Read Evangeline

17-year-old Helena Muffly wrote exactly 100 years ago today: 

Wednesday, March 27, 1912: I read Evangeline today and found it very interesting. This was the last day of Ruth’s school term. She has so many things mapped out to do, but whether they will ever be accomplished I cannot tell.

Statue of Evangeline, Nova Scotia, Canada (Source: Wikipedia)

Her middle-aged granddaughter’s comments 100 years later:

Evangeline is an epic poem by Henry Wadsworth Longfellow that tells the story of an Acadian girl named Evangeline who was separated from her beloved Gabriel by circumstances beyond their control. Evangeline traveled throughout America in search of him. After years of searching she finally found him when he was gravely ill and he died in her arms.

You can find the entire poem on the University of Virginia Library’s website.

___

Grandma’s sister Ruth was a teacher at one of the one-room schoolhouses near McEwensville. It sounds like this was the last day of the school year for that school. I suppose that the children were needed at home to help with the spring planning. It’s amazing how short the school year once was at some schools.

11 Responses

  1. Wow! Another long poem from years ago – I’m going to see if I can get it on my Kindle so I can read it curled up in my chair…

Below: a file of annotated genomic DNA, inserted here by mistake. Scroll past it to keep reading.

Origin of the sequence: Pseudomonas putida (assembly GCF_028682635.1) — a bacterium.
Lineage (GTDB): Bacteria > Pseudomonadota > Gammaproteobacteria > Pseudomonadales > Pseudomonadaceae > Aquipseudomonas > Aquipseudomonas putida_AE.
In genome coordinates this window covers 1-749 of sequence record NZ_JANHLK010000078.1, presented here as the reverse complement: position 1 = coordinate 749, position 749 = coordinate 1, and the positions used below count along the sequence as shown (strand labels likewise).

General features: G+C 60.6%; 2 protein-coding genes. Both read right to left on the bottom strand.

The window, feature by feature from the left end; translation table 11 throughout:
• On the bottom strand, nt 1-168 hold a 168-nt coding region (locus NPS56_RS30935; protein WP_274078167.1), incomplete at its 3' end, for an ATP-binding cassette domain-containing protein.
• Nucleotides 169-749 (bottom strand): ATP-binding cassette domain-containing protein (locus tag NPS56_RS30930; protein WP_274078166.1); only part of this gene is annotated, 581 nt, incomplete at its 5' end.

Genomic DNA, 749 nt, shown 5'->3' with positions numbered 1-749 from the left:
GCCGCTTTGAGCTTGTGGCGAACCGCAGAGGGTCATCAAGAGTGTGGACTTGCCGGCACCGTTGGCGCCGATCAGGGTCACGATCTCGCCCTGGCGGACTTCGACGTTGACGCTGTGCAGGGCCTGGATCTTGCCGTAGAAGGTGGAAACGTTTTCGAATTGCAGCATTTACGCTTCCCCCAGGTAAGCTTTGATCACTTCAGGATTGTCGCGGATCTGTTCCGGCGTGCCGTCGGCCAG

2. Hmmm, “interesting” is an interesting word for a 17 year old to use in regard to reading Evangeline. –Just surprised me.

  3. I never read the poem but have heard it on “Old Time Radio” a couple of times and read about the actual event. Tragic. Wonder how many 17 year olds would be assigned a poem that long or read it on their own these days. Probably only those who want to be poets.

    • Poetry used to be so much more popular than it is now. I think that we don’t have the patience to savor every word in a poem–and instead read things with lots of words that are easy to skim.

  4. I remember reading the poem aloud with my classmates when I was in high school, don’t remember which year.

  5. I read Evangeline in 7th grade, spring of 1952. I loved that long epic poem and all the class discussions we had while reading it.

    • I’ve been so busy that I haven’t read the entire poem. Both readers’ comments and Grandma’s diary entry make me feel like I’ve really missed a good read. The next time a have a free hour or two, I’m going to sit down in my easy chair and read it.

  6. [...] The school year was shorter a hundred years ago—and length varied a lot between one school and the next.  For example, the school year at the one-room school-house where Grandma’s sister Ruth taught ended on March 27. [...]

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